Monday, 10 March 2014

Sandwell Valley - March 2014

Spring was definitely in the air yesterday at RSPB Sandwell Valley, although there were still plenty of wintery friends still around too - I love they way the birds tell you about the changing seasons, a quick look at who's doing what will tell you exactly what time of year it is. 

On our walk down to open the hide, we stopped off to have a look at the feeders by the old visitor centre, as a Brambling had recently been reported there. Sure enough, we must have timed it well as within a few minutes of raising our binoculars he was spotted, with his breeding plumage starting to emerge - his head was looking rather dark. We watched the feeders for 10 minutes or so and possibly partly due to the warm sunny weather, managed to see pretty much every species it's possible to see on them, including Willow Tit, Reed Bunting and Greenfinch (which are scarce on the reserve these days), alongside the usual tits, Robin, Dunnock, Chaffinch and tons of Bullfinches. It was particularly good to see Willow Tit, and hear several different individuals singing too - with their great decline nationally, it's a worry whether they'll persist at Sandwell Valley, but so far they seem to be doing OK.

On the way down to the hide we also heard and saw another winter resident, Redwing, which surely won't be around for much longer here before they head off back up to more northerly climes. At the hide, we saw that there was a flock of 22 Barnacle Geese on the island! They were spooked when we opened the hide and flew off down the lake, but soon came back up again and remained on and around the island for the rest of the day. They are most likely a feral flock that moves around Birmingham, often seen in Cannon Hill Park and on the Vale at Edgbaston among other places, but still very nice to see - Barnacles are my favourite geese. It was interesting to see how they responded to other birds - mostly they were quite chilled out, but they didn't seem to like Grey Herons, all yapping loudly whenever one flew over!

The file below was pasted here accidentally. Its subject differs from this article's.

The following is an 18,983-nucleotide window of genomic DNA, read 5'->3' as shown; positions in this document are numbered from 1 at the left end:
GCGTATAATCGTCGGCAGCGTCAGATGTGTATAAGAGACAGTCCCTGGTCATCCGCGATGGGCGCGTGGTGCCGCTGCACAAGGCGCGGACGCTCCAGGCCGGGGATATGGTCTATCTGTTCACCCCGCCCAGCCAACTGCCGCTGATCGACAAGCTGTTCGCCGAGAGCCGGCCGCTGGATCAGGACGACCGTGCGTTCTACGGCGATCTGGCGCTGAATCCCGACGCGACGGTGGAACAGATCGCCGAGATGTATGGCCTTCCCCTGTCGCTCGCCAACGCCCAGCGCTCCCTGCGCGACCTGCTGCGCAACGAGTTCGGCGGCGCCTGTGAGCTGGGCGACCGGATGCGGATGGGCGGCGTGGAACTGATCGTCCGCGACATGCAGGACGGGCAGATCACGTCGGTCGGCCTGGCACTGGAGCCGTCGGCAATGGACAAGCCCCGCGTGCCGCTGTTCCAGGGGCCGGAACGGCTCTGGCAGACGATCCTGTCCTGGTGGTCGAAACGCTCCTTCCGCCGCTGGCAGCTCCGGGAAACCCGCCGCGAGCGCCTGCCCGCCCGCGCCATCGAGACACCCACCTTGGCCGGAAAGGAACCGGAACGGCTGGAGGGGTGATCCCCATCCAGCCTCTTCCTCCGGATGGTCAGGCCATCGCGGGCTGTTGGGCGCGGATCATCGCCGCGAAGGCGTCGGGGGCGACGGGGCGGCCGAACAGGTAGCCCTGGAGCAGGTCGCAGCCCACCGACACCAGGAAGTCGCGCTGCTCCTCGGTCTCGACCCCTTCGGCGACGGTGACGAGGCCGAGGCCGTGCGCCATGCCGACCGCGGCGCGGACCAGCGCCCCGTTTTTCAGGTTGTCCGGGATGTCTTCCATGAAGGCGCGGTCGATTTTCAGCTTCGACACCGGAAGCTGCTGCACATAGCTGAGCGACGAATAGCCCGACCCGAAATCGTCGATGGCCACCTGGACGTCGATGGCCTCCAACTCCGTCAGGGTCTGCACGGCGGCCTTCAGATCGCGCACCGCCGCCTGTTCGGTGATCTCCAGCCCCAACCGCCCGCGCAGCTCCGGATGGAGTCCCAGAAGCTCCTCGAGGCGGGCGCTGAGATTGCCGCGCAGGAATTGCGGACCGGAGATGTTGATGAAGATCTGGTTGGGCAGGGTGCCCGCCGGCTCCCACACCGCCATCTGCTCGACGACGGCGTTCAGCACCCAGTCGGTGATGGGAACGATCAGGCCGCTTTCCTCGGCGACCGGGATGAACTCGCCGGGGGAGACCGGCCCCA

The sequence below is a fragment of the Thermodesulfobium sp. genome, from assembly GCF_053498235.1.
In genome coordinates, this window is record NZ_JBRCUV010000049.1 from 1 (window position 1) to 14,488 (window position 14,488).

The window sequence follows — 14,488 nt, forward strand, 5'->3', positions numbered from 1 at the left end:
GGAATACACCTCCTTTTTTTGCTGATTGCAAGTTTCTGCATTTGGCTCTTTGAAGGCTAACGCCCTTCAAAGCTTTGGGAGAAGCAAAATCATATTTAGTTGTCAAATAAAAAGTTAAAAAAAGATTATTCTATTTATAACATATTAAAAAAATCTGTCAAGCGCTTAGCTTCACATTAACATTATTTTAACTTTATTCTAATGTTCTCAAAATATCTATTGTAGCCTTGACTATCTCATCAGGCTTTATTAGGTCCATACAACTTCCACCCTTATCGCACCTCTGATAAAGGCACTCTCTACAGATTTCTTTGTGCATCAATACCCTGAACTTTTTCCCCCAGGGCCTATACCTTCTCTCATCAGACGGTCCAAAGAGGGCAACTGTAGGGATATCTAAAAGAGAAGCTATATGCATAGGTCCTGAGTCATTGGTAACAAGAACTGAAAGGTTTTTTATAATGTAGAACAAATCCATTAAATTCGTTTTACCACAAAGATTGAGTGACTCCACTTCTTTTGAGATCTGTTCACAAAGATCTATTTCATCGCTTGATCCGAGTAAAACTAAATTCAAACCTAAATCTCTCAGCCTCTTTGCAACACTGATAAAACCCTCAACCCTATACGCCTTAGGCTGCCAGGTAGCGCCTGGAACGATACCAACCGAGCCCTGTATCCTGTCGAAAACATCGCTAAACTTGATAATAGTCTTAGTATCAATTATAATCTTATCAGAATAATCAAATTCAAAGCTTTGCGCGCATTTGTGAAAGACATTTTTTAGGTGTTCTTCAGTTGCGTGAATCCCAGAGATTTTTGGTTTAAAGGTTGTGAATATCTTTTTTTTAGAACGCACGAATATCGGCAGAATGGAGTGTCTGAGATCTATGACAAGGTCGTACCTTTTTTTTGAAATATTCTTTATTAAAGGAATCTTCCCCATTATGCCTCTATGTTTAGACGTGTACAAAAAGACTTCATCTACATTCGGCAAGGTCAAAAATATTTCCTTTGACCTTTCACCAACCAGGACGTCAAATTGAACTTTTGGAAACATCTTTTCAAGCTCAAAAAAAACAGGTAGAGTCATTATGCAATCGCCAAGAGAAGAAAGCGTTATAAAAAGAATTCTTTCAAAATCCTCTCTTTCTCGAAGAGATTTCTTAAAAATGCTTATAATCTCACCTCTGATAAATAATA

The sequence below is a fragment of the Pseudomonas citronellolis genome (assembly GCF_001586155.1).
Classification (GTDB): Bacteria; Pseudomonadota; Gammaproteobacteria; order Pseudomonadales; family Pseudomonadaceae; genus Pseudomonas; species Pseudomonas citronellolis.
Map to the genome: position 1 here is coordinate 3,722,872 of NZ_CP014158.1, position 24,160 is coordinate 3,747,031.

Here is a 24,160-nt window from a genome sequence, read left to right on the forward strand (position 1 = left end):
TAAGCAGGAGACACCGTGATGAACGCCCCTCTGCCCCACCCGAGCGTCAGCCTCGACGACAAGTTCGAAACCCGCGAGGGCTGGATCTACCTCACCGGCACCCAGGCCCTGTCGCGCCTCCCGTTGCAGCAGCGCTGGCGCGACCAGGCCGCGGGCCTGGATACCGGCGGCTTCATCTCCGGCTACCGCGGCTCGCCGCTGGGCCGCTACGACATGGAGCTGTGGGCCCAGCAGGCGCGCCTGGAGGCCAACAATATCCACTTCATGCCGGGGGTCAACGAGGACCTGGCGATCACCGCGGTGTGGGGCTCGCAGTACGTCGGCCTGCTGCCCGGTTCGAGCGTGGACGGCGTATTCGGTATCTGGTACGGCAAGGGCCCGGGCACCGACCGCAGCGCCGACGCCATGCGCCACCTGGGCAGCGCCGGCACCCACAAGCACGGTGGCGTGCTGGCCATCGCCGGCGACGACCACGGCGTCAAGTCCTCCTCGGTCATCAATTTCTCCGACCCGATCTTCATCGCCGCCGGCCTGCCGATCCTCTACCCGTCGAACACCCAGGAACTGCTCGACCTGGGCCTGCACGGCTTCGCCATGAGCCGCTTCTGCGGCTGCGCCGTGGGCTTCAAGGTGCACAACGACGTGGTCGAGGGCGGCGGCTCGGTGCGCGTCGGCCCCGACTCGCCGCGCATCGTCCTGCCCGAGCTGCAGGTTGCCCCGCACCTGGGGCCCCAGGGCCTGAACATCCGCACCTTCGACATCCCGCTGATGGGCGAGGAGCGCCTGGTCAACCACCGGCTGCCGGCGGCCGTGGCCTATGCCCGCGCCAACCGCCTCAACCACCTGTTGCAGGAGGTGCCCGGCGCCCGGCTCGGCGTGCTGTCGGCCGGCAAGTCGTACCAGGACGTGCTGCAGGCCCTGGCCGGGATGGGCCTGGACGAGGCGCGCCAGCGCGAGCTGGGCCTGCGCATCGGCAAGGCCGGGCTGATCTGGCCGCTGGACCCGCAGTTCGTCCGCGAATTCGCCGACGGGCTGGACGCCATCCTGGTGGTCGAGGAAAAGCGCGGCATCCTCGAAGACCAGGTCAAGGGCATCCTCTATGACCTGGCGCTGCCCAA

I think my digiscoping attempts are slowly improving, a bit vignette-y but a higher proportion were in focus this time:

Digiscoped Barnacle Geese.
Digiscoped Barnacle Geese.
The right-hand island was busy!
 I also enjoyed trying to draw the Barnacle Geese, and I would've liked to have drawn more, but the good weather meant we had loads of visitors, so I had to pay them some attention instead! :oD

Barnacle Goose sketches. After the first one, I made sure to start from the head in all subsequent sketches...
Barnacle Goose sketches.
Out on the lake were still a few winter ducks - Goosander and Shoveler - and no signs of any returning spring migrants yet, but plenty of springtime behaviour from many of the residents. Great Crested and Little Grebes were looking splendid in their breeding plumage, Lapwings were starting to display, and outside the hide I saw a pair of Goldcrests frantically chasing each other around, and a pair of Long-tailed Tits - no others present, so they've obviously broken off from their family flocks now to pair off. I also saw a few Peacock butterflies, and other volunteers had spotted Comma and Brimstone too. The Blackthorn blossom was looking super!

Peacock Butterfly (Inachis io) in Blackthorn (Prunus spinosa).
Blackthorn (Prunus spinosa) blossom.
Blackthorn (Prunus spinosa) blossom.
Peacock Butterfly (Inachis io) in Blackthorn (Prunus spinosa) - digiscoped and heavily cropped!.

Now winter is over I must get plant-spotting again, in my continuing efforts to expand my plant ID skills.

The day ended well with a Rose-ringed Parakeet sighting from the temporary visitor centre - we were just having a well-earned cup of tea after counting up the day's grand total of 125 visitors to the hide, when I heard a racket and spotted the lone squawker flying over outside. Hurrah!

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